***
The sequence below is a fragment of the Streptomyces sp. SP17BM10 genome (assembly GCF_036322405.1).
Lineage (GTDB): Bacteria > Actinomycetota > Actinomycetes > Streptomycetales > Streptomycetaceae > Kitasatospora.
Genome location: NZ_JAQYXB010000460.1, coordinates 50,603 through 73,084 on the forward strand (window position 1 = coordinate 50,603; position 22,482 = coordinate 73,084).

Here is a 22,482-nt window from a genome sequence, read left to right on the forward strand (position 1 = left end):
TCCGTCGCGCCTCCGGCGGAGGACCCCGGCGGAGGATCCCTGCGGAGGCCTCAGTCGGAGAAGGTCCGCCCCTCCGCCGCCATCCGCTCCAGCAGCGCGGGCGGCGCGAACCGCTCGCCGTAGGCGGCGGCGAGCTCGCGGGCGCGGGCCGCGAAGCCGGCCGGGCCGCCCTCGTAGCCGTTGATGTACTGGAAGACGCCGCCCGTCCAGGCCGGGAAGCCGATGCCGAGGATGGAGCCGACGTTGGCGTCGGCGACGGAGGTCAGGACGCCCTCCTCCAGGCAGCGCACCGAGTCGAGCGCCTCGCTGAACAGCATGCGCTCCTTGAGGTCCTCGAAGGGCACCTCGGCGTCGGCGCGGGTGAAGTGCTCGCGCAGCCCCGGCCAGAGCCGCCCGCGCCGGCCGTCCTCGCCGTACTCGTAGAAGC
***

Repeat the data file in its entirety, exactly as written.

The sequence below is a fragment of the Streptomyces sp. SP17BM10 genome (assembly GCF_036322405.1).
Lineage (GTDB): Bacteria > Actinomycetota > Actinomycetes > Streptomycetales > Streptomycetaceae > Kitasatospora.
Genome location: NZ_JAQYXB010000460.1, coordinates 50,603 through 73,084 on the forward strand (window position 1 = coordinate 50,603; position 22,482 = coordinate 73,084).

Here is a 22,482-nt window from a genome sequence, read left to right on the forward strand (position 1 = left end):
TCCGTCGCGCCTCCGGCGGAGGACCCCGGCGGAGGATCCCTGCGGAGGCCTCAGTCGGAGAAGGTCCGCCCCTCCGCCGCCATCCGCTCCAGCAGCGCGGGCGGCGCGAACCGCTCGCCGTAGGCGGCGGCGAGCTCGCGGGCGCGGGCCGCGAAGCCGGCCGGGCCGCCCTCGTAGCCGTTGATGTACTGGAAGACGCCGCCCGTCCAGGCCGGGAAGCCGATGCCGAGGATGGAGCCGACGTTGGCGTCGGCGACGGAGGTCAGGACGCCCTCCTCCAGGCAGCGCACCGAGTCGAGCGCCTCGCTGAACAGCATGCGCTCCTTGAGGTCCTCGAAGGGCACCTCGGCGTCGGCGCGGGTGAAGTGCTCGCGCAGCCCCGGCCAGAGCCGCCCGCGCCGGCCGTCCTCGCCGTACTCGTAGAAGC